On location: Harry Potter and the Deathly Hallows

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Modern cinema’s greatest phenomenon is soon to reach its thrilling climax with Harry Potter and the Deathly Hallows. Given unprecedented access to the new movies, Film Critic Tony Earnshaw reports exclusively from the set and speaks to star Daniel Radcliffe.

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On a cold and dismal January morn I trudge through a slushy car park to enter labyrinthine Leavesden Studios, 18 miles north-west of London and home for the last ten years to the mighty Harry Potter franchise.

Within it’s barely warmer than the freezing winter’s day outside. Hot breath hangs in the air like a Sherlockian pea-souper. The former Rolls-Royce factory is both awesome in its cavernous concrete majesty and deceptively awash with settings familiar to Potter aficionados.

Inside a marquee bedecked with production images from the films – the 784-page final novel has bifurcated into two epic movies – stand glass cases packed with props and memorabilia.

I am proffered hot coffee and biscuits. A welcome heater blasts out hot air. It’s a pleasant little oasis of warmth and comfort. Suddenly in strolls a bloodied and bedraggled Daniel Radcliffe. It’s barely ten o’clock in the morning and our hero looks like he’s just been slung through a saloon bar window.

Bloodied but unbowed: Daniel Radcliffe in Harry Potter and the Deathly Hallows.

Bloodied but unbowed: Daniel Radcliffe in Harry Potter and the Deathly Hallows.

But if Radcliffe has had it tough, he shrugs it off. Smiling easily and talking quickly, he adopts the machine-gun patter of someone who’s just downed a gallon of caffeine.

“These are a variety wounds from various things that happen to me in the battle,” says a grinning Radcliffe by way of explanation. “I’m not sure specifically where I become a bloodier and bloodier mess. Yesterday I was falling downstairs loads and loads and loads, which was good fun.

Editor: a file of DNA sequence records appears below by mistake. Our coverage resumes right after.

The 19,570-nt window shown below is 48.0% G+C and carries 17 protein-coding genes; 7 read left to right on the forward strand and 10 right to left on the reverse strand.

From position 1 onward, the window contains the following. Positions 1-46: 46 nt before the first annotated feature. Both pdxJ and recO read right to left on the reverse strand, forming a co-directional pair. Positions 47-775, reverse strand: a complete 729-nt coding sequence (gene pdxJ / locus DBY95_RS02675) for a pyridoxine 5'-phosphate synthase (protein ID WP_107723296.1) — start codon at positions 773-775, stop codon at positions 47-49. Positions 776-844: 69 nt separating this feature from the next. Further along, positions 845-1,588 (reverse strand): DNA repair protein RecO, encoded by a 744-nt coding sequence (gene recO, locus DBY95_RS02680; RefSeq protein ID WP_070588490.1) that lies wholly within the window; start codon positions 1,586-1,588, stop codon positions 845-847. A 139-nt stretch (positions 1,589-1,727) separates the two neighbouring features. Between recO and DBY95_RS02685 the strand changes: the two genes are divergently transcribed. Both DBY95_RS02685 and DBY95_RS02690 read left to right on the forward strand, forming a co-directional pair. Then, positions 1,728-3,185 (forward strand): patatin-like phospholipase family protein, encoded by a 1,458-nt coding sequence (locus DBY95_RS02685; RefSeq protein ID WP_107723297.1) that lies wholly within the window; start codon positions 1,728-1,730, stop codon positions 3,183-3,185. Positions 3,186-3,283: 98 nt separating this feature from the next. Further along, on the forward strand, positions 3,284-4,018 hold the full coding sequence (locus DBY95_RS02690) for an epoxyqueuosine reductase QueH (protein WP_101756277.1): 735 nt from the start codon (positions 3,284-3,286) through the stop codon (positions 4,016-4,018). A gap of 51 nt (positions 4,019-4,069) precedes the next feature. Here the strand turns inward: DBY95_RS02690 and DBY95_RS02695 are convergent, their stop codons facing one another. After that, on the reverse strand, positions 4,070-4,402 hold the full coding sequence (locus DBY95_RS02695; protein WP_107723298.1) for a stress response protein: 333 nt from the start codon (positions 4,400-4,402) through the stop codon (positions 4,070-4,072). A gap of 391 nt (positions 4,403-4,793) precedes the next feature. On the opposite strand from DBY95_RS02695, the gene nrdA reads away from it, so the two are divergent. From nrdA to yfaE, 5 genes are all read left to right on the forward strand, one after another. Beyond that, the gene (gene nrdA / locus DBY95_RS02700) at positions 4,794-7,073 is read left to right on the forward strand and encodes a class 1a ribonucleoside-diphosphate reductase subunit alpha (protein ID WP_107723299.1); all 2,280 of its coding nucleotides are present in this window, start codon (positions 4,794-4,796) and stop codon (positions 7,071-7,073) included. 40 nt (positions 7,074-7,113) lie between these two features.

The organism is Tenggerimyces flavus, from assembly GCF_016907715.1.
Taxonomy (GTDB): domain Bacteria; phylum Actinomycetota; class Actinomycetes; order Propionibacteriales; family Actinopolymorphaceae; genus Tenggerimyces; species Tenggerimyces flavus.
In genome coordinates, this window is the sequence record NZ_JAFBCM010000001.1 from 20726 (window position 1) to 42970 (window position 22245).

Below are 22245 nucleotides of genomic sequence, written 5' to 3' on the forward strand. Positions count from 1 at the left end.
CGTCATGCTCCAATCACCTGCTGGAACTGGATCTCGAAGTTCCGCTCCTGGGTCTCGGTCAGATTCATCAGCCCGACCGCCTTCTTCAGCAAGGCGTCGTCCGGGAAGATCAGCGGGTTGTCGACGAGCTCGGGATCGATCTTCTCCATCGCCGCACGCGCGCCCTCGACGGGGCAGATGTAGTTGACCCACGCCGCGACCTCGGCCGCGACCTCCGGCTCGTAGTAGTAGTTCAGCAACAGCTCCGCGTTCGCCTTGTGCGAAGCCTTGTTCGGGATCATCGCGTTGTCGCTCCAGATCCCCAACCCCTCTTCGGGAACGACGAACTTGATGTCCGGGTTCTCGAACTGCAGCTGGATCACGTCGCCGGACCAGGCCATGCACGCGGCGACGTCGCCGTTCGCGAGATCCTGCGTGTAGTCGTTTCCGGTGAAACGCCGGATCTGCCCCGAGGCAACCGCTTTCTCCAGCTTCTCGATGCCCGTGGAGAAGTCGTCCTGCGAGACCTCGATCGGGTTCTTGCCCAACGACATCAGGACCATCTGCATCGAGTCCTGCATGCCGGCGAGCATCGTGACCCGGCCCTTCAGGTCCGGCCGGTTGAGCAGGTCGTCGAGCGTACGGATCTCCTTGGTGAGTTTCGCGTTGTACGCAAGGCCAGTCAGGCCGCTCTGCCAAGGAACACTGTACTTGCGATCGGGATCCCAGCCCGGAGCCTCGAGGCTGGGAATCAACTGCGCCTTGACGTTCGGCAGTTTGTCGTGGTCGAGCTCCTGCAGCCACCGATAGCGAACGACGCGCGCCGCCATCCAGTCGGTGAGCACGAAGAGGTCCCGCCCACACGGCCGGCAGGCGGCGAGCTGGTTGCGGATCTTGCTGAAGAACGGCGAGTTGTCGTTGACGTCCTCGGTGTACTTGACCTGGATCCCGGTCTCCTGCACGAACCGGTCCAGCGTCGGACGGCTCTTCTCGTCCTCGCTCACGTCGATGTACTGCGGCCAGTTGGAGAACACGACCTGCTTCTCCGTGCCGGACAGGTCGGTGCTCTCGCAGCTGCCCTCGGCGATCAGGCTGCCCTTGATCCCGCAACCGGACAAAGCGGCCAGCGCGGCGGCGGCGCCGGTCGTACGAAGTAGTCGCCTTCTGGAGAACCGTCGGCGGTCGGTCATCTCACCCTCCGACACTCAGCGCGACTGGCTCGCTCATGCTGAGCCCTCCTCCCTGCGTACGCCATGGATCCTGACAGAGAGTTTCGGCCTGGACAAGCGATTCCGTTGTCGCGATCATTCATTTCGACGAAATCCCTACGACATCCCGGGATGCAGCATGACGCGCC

“The action in this film is going to be extraordinary. The seven Harrys sequence in the film is going to be pretty fantastic. Normally where you see split-screen there’s one person talking to himself and it’s very obvious he’s six yards away having a conversation. In this scene arms are overlapping and everyone’s crossing over each other.

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The death of a Weasley.

“We did 96 takes in total on this one shot. By the end of it we were ready to open a vein. At the end of the day we saw a very primitive cut-together version of what we’d done and it made it all worthwhile – ‘Oh, fantastic! That’s what we’ve spent the last six hours doing’. Because it looked brilliant. That will be the first really cool bit of magic in the film.”

As we speak Radcliffe is about to continue filming a key sequence within Hogwarts’ shattered Great Hall in which a central character has been killed by the forces of Lord Voldemort, played by Ralph Fiennes. Returning to familiar ground will please the fans since for more much of the plot the heroic triumvirate is loose in the wilds.

“Up until right at the end we’re not in Hogwarts at all. It makes a huge difference,” he muses. “I was watching the sixth film and I was suddenly aware of how different this one’s going to be – not only because we’re not wearing any of the robes or any of that stuff but because we’re not in Hogwarts. People are used to these stories happening within the geography of a certain place. It gives the film a totally different feel.”

As a production HQ, Leavesden is unique. It has hosted the Harry Potter films for a little over a decade, providing stability and continuity in a business notorious for its nomadic traditions. Radcliffe, now 21, has been a part of that since 2000. This is filmmaking on an industrial scale. It’s too glib and simplistic to describe it as a family atmosphere, yet that’s precisely how Radcliffe relates to it.

An aerial view of Leavesden Studios.

An aerial view of Leavesden Studios.